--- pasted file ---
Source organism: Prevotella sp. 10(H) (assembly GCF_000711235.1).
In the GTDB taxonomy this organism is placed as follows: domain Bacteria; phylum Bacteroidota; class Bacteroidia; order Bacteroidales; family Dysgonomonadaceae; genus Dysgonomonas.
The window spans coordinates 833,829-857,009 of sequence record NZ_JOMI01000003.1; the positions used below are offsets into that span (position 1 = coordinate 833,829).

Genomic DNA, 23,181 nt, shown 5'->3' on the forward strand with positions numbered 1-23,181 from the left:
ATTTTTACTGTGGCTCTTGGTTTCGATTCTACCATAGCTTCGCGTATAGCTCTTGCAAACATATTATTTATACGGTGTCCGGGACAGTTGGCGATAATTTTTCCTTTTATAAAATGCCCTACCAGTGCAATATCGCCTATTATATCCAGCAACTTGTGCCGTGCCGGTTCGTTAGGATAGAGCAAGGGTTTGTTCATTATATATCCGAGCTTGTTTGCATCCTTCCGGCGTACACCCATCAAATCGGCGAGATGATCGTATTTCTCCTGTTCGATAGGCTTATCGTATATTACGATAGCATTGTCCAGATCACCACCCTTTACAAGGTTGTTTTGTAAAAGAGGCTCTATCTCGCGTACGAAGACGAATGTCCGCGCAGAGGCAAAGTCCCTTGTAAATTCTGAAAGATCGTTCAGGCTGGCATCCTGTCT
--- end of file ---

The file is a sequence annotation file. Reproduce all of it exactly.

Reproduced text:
Source organism: Prevotella sp. 10(H) (assembly GCF_000711235.1).
In the GTDB taxonomy this organism is placed as follows: domain Bacteria; phylum Bacteroidota; class Bacteroidia; order Bacteroidales; family Dysgonomonadaceae; genus Dysgonomonas.
The window spans coordinates 833,829-857,009 of sequence record NZ_JOMI01000003.1; the positions used below are offsets into that span (position 1 = coordinate 833,829).

Genomic DNA, 23,181 nt, shown 5'->3' on the forward strand with positions numbered 1-23,181 from the left:
ATTTTTACTGTGGCTCTTGGTTTCGATTCTACCATAGCTTCGCGTATAGCTCTTGCAAACATATTATTTATACGGTGTCCGGGACAGTTGGCGATAATTTTTCCTTTTATAAAATGCCCTACCAGTGCAATATCGCCTATTATATCCAGCAACTTGTGCCGTGCCGGTTCGTTAGGATAGAGCAAGGGTTTGTTCATTATATATCCGAGCTTGTTTGCATCCTTCCGGCGTACACCCATCAAATCGGCGAGATGATCGTATTTCTCCTGTTCGATAGGCTTATCGTATATTACGATAGCATTGTCCAGATCACCACCCTTTACAAGGTTGTTTTGTAAAAGAGGCTCTATCTCGCGTACGAAGACGAATGTCCGCGCAGAGGCAAAGTCCCTTGTAAATTCTGAAAGATCGTTCAGGCTGGCATCCTGTCT